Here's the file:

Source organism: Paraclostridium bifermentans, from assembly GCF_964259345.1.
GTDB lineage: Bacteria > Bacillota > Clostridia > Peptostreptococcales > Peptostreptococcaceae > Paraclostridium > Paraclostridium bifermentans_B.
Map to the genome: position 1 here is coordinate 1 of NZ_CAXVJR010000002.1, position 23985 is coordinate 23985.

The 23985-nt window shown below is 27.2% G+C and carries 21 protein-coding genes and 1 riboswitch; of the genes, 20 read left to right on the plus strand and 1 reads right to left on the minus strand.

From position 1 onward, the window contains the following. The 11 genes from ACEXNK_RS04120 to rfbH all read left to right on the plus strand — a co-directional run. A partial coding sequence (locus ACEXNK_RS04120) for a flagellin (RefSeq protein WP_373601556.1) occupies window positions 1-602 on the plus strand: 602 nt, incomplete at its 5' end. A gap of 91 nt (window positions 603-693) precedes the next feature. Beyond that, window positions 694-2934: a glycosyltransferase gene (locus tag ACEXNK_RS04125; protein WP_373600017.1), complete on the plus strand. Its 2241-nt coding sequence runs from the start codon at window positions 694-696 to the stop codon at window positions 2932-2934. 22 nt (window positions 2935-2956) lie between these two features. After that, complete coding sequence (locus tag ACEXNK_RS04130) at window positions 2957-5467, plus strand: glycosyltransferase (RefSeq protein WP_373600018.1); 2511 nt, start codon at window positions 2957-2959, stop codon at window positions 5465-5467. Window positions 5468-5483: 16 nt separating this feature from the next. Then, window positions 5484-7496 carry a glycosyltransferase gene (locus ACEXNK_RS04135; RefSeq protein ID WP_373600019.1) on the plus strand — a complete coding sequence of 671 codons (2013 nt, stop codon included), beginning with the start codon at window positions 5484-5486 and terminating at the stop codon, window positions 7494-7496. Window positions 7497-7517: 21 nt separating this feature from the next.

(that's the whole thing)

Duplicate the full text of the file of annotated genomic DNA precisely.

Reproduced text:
Source organism: Paraclostridium bifermentans, from assembly GCF_964259345.1.
GTDB lineage: Bacteria > Bacillota > Clostridia > Peptostreptococcales > Peptostreptococcaceae > Paraclostridium > Paraclostridium bifermentans_B.
Map to the genome: position 1 here is coordinate 1 of NZ_CAXVJR010000002.1, position 23985 is coordinate 23985.

The 23985-nt window shown below is 27.2% G+C and carries 21 protein-coding genes and 1 riboswitch; of the genes, 20 read left to right on the plus strand and 1 reads right to left on the minus strand.

From position 1 onward, the window contains the following. The 11 genes from ACEXNK_RS04120 to rfbH all read left to right on the plus strand — a co-directional run. A partial coding sequence (locus ACEXNK_RS04120) for a flagellin (RefSeq protein WP_373601556.1) occupies window positions 1-602 on the plus strand: 602 nt, incomplete at its 5' end. A gap of 91 nt (window positions 603-693) precedes the next feature. Beyond that, window positions 694-2934: a glycosyltransferase gene (locus tag ACEXNK_RS04125; protein WP_373600017.1), complete on the plus strand. Its 2241-nt coding sequence runs from the start codon at window positions 694-696 to the stop codon at window positions 2932-2934. 22 nt (window positions 2935-2956) lie between these two features. After that, complete coding sequence (locus tag ACEXNK_RS04130) at window positions 2957-5467, plus strand: glycosyltransferase (RefSeq protein WP_373600018.1); 2511 nt, start codon at window positions 2957-2959, stop codon at window positions 5465-5467. Window positions 5468-5483: 16 nt separating this feature from the next. Then, window positions 5484-7496 carry a glycosyltransferase gene (locus ACEXNK_RS04135; RefSeq protein ID WP_373600019.1) on the plus strand — a complete coding sequence of 671 codons (2013 nt, stop codon included), beginning with the start codon at window positions 5484-5486 and terminating at the stop codon, window positions 7494-7496. Window positions 7497-7517: 21 nt separating this feature from the next.